JUL 10, 2017 3:28 PM PDT

Personalized Cancer Vaccines Edge Out Melanoma Tumors

WRITTEN BY: Xuan Pham

In a rare scientific double-whammy, two groups of scientists independently found that targeted, personalized vaccines stopped the growth of dangerous melanoma cancers. The groups used two different methods to arrive at a similar conclusion: cancer vaccines can be reality sooner than we think.

Image credit: Pixabay.com

In the first study, Catherine Wu, associate professor at the Dana-Farber Cancer Institute in Boston, vaccinated six patients who had recently had tumor-removal surgery. The vaccine Wu’s team used contained up to 20 neoantigens - small proteins specifically found on the outside of cancer cells - all specifically picked for each patient based on their cancer profile. The dose of neoantigens works to trigger the immune system to recognize and attack the cancer cells.

Similarly, the parallel study, led by Ugur Sahin from Germany, also targeted melanoma cancer cells with neoantigens. However, the vaccines that Sahin’s group designed were made with RNA molecules, which provide the patient’s cells instructions to make their own neoantigens. But like Wu, the RNA vaccines also had to be designed specific to each patient’s mutation profile.

In both studies, patients treated with the vaccine showed cancer suppression. "We were delighted to see a strong and consistent response among the six patients we treated," said Catherine Wu, the senior author of the trial conducted in Boston. "Vaccines can focus and mobilize the body's standing army of T cells."

Of the six patients in Wu’s trial, four had stage III cancer but showed no sign of tumor after 25 months of vaccination. Of the 13 patients in Sahin’s trial, eight were completely tumor-free by 23 months. Furthermore, both studies found that using the vaccine in combination with another treatment, called checkpoint therapy, improved the patients’ responses. Patients in both trial that had relapsed showed improvement with this combination therapy.

“We can safely and feasibly create a vaccine that is personalized to an individual’s tumor,” said Wu. “It’s not one-size-fits-all—rather, it’s tailored to the genetic composition of the patient’s tumor.” Indeed, the success of these vaccines seemed to hinge on predicting the best set of neoantigens for the patient’s immune system. This crucial step personalizes the treatment for the patient, but could make it difficult to scale up for mass vaccine production.

Nevertheless, the two studies demonstrate the vast potential of cancer vaccines. “Using very different delivery systems, we arrived at very similar conclusions,” said Wu. “It gives more robust grounds for proceeding into future directions.” Researchers are looking to explore vaccines for other cancers, such as glioblastoma and ovarian cancer.

Additional sources: Live Science, Popular Science

About the Author
  • I am a human geneticist, passionate about telling stories to make science more engaging and approachable. Find more of my writing at the Hopkins BioMedical Odyssey blog and at TheGeneTwist.com.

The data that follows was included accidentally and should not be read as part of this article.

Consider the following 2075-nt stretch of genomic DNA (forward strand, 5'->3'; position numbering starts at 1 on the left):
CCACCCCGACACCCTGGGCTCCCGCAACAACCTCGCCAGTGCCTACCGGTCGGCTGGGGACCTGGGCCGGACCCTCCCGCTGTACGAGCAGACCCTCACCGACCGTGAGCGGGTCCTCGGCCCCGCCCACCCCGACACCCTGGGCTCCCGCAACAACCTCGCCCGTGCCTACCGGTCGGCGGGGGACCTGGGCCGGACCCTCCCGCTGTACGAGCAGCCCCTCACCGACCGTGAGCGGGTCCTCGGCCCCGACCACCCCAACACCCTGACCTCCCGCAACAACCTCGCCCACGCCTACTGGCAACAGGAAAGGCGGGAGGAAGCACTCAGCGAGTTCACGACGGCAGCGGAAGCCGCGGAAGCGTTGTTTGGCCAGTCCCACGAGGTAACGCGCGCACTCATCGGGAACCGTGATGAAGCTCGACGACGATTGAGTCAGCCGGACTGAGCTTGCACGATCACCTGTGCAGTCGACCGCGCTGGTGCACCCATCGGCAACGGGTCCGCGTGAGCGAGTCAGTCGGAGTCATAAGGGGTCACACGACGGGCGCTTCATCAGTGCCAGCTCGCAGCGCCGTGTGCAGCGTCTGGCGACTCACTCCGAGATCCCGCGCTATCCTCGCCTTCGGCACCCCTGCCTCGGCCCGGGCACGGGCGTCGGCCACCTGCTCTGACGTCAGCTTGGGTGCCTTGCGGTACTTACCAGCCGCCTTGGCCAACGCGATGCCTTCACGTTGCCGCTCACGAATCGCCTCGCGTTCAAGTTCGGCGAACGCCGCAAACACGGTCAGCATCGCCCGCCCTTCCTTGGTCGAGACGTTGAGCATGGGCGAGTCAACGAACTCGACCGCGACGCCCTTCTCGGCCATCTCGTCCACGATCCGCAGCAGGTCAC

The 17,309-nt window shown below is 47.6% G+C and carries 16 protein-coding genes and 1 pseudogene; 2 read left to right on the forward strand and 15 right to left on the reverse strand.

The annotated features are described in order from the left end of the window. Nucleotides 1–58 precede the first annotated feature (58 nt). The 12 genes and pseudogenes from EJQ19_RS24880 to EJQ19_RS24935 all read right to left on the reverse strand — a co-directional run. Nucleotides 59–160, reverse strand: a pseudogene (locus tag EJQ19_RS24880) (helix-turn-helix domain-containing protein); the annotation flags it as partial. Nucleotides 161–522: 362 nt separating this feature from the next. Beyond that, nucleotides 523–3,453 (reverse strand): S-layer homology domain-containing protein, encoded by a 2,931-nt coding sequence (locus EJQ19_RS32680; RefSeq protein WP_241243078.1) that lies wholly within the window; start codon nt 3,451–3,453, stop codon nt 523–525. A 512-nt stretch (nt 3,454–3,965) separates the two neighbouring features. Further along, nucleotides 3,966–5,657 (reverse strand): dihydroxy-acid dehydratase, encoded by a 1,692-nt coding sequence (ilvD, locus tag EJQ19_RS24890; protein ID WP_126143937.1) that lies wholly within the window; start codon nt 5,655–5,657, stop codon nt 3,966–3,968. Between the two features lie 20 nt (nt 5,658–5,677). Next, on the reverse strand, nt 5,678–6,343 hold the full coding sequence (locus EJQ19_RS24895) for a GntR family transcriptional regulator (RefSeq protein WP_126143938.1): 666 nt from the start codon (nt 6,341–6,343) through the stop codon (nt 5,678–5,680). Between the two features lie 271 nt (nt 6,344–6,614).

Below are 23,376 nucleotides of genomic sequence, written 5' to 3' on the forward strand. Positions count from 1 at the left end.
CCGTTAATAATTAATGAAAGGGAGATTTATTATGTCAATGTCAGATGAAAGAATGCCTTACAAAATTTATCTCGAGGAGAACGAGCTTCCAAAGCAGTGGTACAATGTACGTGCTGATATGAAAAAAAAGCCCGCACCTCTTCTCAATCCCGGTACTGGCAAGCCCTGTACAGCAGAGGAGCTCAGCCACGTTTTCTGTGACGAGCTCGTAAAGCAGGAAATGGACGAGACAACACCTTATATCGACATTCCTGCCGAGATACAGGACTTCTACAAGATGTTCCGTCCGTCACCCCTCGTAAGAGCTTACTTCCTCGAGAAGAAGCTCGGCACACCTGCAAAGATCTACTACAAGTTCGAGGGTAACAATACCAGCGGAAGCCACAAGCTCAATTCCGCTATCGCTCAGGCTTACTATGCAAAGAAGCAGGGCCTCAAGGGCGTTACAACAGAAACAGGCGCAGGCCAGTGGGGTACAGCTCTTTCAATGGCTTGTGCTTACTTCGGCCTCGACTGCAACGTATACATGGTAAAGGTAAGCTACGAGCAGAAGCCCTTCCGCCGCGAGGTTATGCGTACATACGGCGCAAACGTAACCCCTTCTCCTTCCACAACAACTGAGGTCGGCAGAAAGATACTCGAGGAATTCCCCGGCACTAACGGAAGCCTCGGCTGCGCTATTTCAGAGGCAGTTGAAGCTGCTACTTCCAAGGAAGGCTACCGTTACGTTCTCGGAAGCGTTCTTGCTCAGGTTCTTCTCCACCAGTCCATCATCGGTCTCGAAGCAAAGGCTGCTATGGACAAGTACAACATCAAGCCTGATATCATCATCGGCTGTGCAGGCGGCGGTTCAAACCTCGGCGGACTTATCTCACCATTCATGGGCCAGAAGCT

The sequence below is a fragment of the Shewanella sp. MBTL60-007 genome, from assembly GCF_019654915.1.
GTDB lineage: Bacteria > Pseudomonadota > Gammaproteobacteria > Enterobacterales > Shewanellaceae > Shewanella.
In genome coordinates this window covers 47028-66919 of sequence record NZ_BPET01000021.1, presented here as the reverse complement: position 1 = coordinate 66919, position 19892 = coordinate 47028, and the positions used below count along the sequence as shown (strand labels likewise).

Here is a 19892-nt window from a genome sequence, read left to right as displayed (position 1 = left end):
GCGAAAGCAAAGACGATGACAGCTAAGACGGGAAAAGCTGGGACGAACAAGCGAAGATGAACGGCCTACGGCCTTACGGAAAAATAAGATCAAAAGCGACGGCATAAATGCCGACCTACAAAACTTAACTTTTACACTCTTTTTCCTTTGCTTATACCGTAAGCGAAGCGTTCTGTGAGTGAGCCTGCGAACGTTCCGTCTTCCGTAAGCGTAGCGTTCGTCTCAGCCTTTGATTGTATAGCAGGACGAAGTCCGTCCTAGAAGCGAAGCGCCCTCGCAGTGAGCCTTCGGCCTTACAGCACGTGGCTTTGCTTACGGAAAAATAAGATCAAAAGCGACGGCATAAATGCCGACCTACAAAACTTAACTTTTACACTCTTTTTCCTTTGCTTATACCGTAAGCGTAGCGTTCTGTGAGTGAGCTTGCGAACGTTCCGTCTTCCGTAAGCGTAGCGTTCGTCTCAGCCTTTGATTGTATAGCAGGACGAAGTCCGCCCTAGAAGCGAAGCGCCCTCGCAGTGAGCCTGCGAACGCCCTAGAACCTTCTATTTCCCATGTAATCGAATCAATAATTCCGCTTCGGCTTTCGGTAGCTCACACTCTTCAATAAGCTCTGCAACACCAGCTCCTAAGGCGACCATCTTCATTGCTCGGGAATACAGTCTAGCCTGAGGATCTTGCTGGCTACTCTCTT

You May Also Like
MAY 24, 2021
Clinical & Molecular DX
Discovery of Viral Peptides Paves the Way for Cheaper, More Accurate COVID Diagnostics
MAY 24, 2021
Discovery of Viral Peptides Paves the Way for Cheaper, More Accurate COVID Diagnostics
Over 1.5 billion vaccine doses have been administered worldwide, but SARS-CoV-2 variants are now threatening efforts to ...
MAY 27, 2021
Clinical & Molecular DX
Breakthrough Diagnostic Detects TB Infections in Infants Sooner
MAY 27, 2021
Breakthrough Diagnostic Detects TB Infections in Infants Sooner
There are nearly a million cases of tuberculosis (TB) every year, and over 80 percent of childhood deaths from TB occur ...
JUN 22, 2021
Clinical & Molecular DX
See the Nasties on Your Skin with Your Smartphone
JUN 22, 2021
See the Nasties on Your Skin with Your Smartphone
The skin is home to around 1.5 trillion bacteria, which together with fungi and viruses, make up the skin microbiota. Th ...
JUL 04, 2021
Microbiology
Standard Methods Aren't Revealing Antibiotic Resistant Bacteria in Cattle
JUL 04, 2021
Standard Methods Aren't Revealing Antibiotic Resistant Bacteria in Cattle
Antibiotic resistant bacteria pose a potentially serious threat to public health. There are a variety of ways that peopl ...
AUG 10, 2021
Drug Discovery & Development
Epidemiology and postexposure prophylaxis of rabies virus
AUG 10, 2021
Epidemiology and postexposure prophylaxis of rabies virus
Rabies is a viral disease that can be transmitted from an infected animal to another animal or human. In the U ...
SEP 16, 2021
Clinical & Molecular DX
Medical Opinions Are Often Divided, but Tech Can Bring Them Together
SEP 16, 2021
Medical Opinions Are Often Divided, but Tech Can Bring Them Together
Patients place their faith in medical professionals for making sound clinical decisions based on their diagnoses. But wh ...
Loading Comments...